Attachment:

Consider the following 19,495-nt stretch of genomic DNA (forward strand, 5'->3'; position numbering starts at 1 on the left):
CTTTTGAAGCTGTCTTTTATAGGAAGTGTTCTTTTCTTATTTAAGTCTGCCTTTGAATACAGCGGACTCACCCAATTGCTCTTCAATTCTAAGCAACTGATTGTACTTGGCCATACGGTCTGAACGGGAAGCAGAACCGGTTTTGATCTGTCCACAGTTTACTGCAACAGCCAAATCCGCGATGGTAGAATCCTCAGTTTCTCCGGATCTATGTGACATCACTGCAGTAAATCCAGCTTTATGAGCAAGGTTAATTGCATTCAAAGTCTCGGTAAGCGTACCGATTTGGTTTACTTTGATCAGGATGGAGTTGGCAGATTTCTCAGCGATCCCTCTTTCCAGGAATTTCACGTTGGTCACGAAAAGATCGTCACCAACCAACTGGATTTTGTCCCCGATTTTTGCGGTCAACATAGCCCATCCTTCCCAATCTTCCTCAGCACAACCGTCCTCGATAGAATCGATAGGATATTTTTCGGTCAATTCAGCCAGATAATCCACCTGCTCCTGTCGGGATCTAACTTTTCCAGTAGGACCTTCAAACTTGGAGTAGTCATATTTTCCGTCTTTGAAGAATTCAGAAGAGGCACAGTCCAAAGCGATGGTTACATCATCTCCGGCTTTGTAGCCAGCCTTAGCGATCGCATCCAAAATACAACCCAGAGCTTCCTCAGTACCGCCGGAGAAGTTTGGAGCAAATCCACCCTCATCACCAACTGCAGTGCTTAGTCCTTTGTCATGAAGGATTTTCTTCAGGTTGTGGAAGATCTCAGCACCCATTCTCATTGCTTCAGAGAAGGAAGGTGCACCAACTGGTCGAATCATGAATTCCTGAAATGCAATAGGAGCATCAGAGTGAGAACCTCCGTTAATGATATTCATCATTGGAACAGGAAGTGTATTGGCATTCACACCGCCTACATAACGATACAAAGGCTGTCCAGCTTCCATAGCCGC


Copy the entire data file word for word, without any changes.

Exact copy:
Consider the following 19,495-nt stretch of genomic DNA (forward strand, 5'->3'; position numbering starts at 1 on the left):
CTTTTGAAGCTGTCTTTTATAGGAAGTGTTCTTTTCTTATTTAAGTCTGCCTTTGAATACAGCGGACTCACCCAATTGCTCTTCAATTCTAAGCAACTGATTGTACTTGGCCATACGGTCTGAACGGGAAGCAGAACCGGTTTTGATCTGTCCACAGTTTACTGCAACAGCCAAATCCGCGATGGTAGAATCCTCAGTTTCTCCGGATCTATGTGACATCACTGCAGTAAATCCAGCTTTATGAGCAAGGTTAATTGCATTCAAAGTCTCGGTAAGCGTACCGATTTGGTTTACTTTGATCAGGATGGAGTTGGCAGATTTCTCAGCGATCCCTCTTTCCAGGAATTTCACGTTGGTCACGAAAAGATCGTCACCAACCAACTGGATTTTGTCCCCGATTTTTGCGGTCAACATAGCCCATCCTTCCCAATCTTCCTCAGCACAACCGTCCTCGATAGAATCGATAGGATATTTTTCGGTCAATTCAGCCAGATAATCCACCTGCTCCTGTCGGGATCTAACTTTTCCAGTAGGACCTTCAAACTTGGAGTAGTCATATTTTCCGTCTTTGAAGAATTCAGAAGAGGCACAGTCCAAAGCGATGGTTACATCATCTCCGGCTTTGTAGCCAGCCTTAGCGATCGCATCCAAAATACAACCCAGAGCTTCCTCAGTACCGCCGGAGAAGTTTGGAGCAAATCCACCCTCATCACCAACTGCAGTGCTTAGTCCTTTGTCATGAAGGATTTTCTTCAGGTTGTGGAAGATCTCAGCACCCATTCTCATTGCTTCAGAGAAGGAAGGTGCACCAACTGGTCGAATCATGAATTCCTGAAATGCAATAGGAGCATCAGAGTGAGAACCTCCGTTAATGATATTCATCATTGGAACAGGAAGTGTATTGGCATTCACACCGCCTACATAACGATACAAAGGCTGTCCAGCTTCCATAGCCGC